"What we have seen in those 48 hours is not that there is a cease-fire progressing, but on the contrary we have seen more violent incidents as before ... and the Palestinian Authority has done very little if (anything) at all to stop the fighting," Pazner told CNN.
Arafat talks to Clinton
Erakat expressed anger about Friday's clashes, and called on U.S. President Bill Clinton to "personally interfere to tell the world who's responsible."
"If they (Israel) are going to say in English that they want peace and ... then give their orders in Hebrew to their settlers and to their army to continue this killing rampage, that absolutely cannot be tolerated," Erakat told CNN.
Palestinian Authority President Yasser Arafat called Clinton late Friday to tell him he was doing everything he could to calm Palestinian violence, the White House said. Clinton urged Arafat to do more, and appealed to him to take that message to the Arab summit in Cairo this weekend, the White House told CNN.
Before Friday's clashes broke out, Israeli officials, who have blamed Palestinians for the fighting, expressed doubt that Arafat was in control of Palestinian protesters.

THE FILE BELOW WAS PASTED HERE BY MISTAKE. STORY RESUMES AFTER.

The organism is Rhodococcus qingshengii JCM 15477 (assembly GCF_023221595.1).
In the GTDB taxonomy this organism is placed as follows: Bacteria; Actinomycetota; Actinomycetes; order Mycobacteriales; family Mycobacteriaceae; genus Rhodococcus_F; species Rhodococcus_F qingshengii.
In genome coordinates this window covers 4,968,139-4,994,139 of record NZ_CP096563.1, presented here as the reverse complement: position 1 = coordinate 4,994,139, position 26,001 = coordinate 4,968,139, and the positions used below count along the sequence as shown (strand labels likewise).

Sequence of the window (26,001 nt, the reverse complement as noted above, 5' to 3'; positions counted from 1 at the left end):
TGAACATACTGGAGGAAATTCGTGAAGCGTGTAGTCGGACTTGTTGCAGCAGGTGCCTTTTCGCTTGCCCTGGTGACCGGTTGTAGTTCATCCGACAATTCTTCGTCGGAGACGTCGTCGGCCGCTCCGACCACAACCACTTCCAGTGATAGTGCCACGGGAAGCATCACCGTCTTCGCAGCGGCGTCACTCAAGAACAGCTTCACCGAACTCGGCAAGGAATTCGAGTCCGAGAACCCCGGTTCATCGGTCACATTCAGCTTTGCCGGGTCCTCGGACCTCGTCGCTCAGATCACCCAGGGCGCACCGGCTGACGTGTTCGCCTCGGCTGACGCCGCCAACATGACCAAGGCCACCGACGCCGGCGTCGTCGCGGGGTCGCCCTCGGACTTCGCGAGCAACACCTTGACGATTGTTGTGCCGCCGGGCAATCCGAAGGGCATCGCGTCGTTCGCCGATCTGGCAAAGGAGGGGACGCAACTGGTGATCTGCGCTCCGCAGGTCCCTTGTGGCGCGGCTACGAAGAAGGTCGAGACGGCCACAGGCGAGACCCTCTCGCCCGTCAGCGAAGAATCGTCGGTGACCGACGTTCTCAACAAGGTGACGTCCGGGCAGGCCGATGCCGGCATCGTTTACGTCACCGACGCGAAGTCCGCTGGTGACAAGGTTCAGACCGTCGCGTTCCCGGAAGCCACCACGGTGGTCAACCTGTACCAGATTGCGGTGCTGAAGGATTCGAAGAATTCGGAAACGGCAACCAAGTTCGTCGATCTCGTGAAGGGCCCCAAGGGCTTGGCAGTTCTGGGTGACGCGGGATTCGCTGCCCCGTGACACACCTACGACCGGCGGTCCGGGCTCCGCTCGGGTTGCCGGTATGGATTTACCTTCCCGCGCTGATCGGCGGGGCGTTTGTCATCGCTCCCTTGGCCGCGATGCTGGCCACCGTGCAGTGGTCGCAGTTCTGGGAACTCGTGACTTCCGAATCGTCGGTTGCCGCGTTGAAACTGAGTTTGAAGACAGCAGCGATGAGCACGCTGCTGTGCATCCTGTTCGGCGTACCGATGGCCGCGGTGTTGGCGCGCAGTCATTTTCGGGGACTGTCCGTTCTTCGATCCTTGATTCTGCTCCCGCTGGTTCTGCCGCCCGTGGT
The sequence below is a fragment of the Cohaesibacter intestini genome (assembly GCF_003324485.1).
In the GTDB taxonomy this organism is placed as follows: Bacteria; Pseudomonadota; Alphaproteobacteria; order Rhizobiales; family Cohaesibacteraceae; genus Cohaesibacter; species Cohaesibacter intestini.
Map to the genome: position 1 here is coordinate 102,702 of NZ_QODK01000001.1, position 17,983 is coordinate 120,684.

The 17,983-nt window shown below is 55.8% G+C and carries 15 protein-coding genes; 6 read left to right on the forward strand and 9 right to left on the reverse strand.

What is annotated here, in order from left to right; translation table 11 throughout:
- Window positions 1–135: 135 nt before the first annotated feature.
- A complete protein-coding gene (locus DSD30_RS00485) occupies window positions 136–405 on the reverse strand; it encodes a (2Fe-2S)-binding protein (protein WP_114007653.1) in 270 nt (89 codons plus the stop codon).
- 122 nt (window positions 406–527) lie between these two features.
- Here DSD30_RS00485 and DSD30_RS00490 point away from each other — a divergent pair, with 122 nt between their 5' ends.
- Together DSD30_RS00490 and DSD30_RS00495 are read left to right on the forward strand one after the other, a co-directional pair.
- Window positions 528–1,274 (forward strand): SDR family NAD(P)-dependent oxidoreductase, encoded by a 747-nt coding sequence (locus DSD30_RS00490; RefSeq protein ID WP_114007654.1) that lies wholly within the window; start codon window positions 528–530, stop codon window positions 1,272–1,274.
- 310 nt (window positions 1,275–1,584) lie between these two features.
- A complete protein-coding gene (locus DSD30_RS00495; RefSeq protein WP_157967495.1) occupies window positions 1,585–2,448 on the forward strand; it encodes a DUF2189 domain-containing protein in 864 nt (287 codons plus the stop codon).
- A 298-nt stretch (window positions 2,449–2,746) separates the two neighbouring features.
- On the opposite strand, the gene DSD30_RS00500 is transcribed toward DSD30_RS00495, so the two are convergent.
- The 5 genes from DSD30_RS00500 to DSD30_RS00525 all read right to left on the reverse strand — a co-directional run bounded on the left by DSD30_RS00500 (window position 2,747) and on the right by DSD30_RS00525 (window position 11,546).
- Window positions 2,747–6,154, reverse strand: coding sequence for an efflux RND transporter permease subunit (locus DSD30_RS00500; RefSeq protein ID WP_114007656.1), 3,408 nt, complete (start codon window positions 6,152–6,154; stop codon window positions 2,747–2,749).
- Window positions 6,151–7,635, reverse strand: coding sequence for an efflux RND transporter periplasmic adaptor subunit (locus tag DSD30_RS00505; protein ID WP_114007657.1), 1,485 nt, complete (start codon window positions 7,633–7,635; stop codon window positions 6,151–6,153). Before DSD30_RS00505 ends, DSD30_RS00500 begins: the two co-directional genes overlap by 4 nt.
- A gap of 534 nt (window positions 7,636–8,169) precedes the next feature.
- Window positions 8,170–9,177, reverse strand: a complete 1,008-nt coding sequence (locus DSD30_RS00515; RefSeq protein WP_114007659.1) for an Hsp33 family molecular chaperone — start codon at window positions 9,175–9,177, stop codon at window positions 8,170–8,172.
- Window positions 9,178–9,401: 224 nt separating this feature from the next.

"We expect obviously Arafat and his political entourage to convey to the Palestinian security system the appropriate instructions," acting Israeli Foreign Minister Shlomo Ben-Ami told CNN. "The problem here is we are not very sure that the Palestinian system is an orderly system that operates under clear-cut instructions."
Scuffles at holy site
Before Friday's West Bank fighting broke out, tensions were particularly high in Jerusalem's walled Old City where Muslim worshippers gathered Friday morning for weekly prayers.
Israeli police prevented all Muslim men under age 40 from entering the al-Aqsa mosque, a move that sparked shouting, shoving and scuffles between Palestinians and police.
The Old City is the location of religious sites sacred to both Muslims and Jews. The three-week wave of violence broke out when hawkish Israeli opposition Likud Party leader Ariel Sharon visited the Old City on September 28, a visit considered a provocation by Palestinians and which Sharon defended as his right.
Sharon has denied blame for the clashes, accusing Palestinians of using his visit as an excuse to attack Israeli soldiers.
Assessing the transition period